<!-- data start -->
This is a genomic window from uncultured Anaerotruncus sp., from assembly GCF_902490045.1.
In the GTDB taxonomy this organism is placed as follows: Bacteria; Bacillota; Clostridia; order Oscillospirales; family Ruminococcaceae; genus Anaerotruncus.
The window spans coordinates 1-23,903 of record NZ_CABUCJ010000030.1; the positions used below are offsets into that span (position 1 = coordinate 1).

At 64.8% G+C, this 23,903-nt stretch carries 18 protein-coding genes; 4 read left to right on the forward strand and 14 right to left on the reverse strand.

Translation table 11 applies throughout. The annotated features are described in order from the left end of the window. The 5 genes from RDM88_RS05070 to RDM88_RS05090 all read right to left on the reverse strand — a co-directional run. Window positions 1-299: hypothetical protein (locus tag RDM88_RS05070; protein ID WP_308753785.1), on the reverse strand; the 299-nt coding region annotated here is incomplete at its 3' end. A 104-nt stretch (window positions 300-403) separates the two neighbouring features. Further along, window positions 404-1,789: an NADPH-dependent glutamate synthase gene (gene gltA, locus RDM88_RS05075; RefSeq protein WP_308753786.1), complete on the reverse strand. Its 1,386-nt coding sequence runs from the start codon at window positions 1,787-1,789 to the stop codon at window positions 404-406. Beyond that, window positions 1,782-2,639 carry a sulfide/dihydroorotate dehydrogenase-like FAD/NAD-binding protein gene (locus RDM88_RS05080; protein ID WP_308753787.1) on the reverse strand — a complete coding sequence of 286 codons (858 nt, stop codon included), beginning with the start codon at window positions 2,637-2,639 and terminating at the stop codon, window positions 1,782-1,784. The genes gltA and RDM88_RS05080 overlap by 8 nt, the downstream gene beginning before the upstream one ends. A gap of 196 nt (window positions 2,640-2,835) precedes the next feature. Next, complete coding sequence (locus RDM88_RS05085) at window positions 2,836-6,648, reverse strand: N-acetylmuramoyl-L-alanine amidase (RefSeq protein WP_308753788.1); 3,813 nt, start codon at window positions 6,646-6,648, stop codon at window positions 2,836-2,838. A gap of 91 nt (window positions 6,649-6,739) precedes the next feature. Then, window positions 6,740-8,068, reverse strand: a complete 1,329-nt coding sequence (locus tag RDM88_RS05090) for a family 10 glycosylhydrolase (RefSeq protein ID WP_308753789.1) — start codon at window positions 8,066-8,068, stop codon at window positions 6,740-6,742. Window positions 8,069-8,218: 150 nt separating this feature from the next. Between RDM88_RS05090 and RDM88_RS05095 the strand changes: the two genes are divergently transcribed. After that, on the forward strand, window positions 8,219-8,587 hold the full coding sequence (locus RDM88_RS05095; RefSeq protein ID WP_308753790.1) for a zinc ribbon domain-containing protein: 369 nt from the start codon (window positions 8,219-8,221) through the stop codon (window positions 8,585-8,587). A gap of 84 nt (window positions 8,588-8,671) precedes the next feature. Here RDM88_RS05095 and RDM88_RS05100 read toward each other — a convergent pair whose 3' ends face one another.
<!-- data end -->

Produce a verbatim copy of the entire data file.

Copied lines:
This is a genomic window from uncultured Anaerotruncus sp., from assembly GCF_902490045.1.
In the GTDB taxonomy this organism is placed as follows: Bacteria; Bacillota; Clostridia; order Oscillospirales; family Ruminococcaceae; genus Anaerotruncus.
The window spans coordinates 1-23,903 of record NZ_CABUCJ010000030.1; the positions used below are offsets into that span (position 1 = coordinate 1).

At 64.8% G+C, this 23,903-nt stretch carries 18 protein-coding genes; 4 read left to right on the forward strand and 14 right to left on the reverse strand.

Translation table 11 applies throughout. The annotated features are described in order from the left end of the window. The 5 genes from RDM88_RS05070 to RDM88_RS05090 all read right to left on the reverse strand — a co-directional run. Window positions 1-299: hypothetical protein (locus tag RDM88_RS05070; protein ID WP_308753785.1), on the reverse strand; the 299-nt coding region annotated here is incomplete at its 3' end. A 104-nt stretch (window positions 300-403) separates the two neighbouring features. Further along, window positions 404-1,789: an NADPH-dependent glutamate synthase gene (gene gltA, locus RDM88_RS05075; RefSeq protein WP_308753786.1), complete on the reverse strand. Its 1,386-nt coding sequence runs from the start codon at window positions 1,787-1,789 to the stop codon at window positions 404-406. Beyond that, window positions 1,782-2,639 carry a sulfide/dihydroorotate dehydrogenase-like FAD/NAD-binding protein gene (locus RDM88_RS05080; protein ID WP_308753787.1) on the reverse strand — a complete coding sequence of 286 codons (858 nt, stop codon included), beginning with the start codon at window positions 2,637-2,639 and terminating at the stop codon, window positions 1,782-1,784. The genes gltA and RDM88_RS05080 overlap by 8 nt, the downstream gene beginning before the upstream one ends. A gap of 196 nt (window positions 2,640-2,835) precedes the next feature. Next, complete coding sequence (locus RDM88_RS05085) at window positions 2,836-6,648, reverse strand: N-acetylmuramoyl-L-alanine amidase (RefSeq protein WP_308753788.1); 3,813 nt, start codon at window positions 6,646-6,648, stop codon at window positions 2,836-2,838. A gap of 91 nt (window positions 6,649-6,739) precedes the next feature. Then, window positions 6,740-8,068, reverse strand: a complete 1,329-nt coding sequence (locus tag RDM88_RS05090) for a family 10 glycosylhydrolase (RefSeq protein ID WP_308753789.1) — start codon at window positions 8,066-8,068, stop codon at window positions 6,740-6,742. Window positions 8,069-8,218: 150 nt separating this feature from the next. Between RDM88_RS05090 and RDM88_RS05095 the strand changes: the two genes are divergently transcribed. After that, on the forward strand, window positions 8,219-8,587 hold the full coding sequence (locus RDM88_RS05095; RefSeq protein ID WP_308753790.1) for a zinc ribbon domain-containing protein: 369 nt from the start codon (window positions 8,219-8,221) through the stop codon (window positions 8,585-8,587). A gap of 84 nt (window positions 8,588-8,671) precedes the next feature. Here RDM88_RS05095 and RDM88_RS05100 read toward each other — a convergent pair whose 3' ends face one another.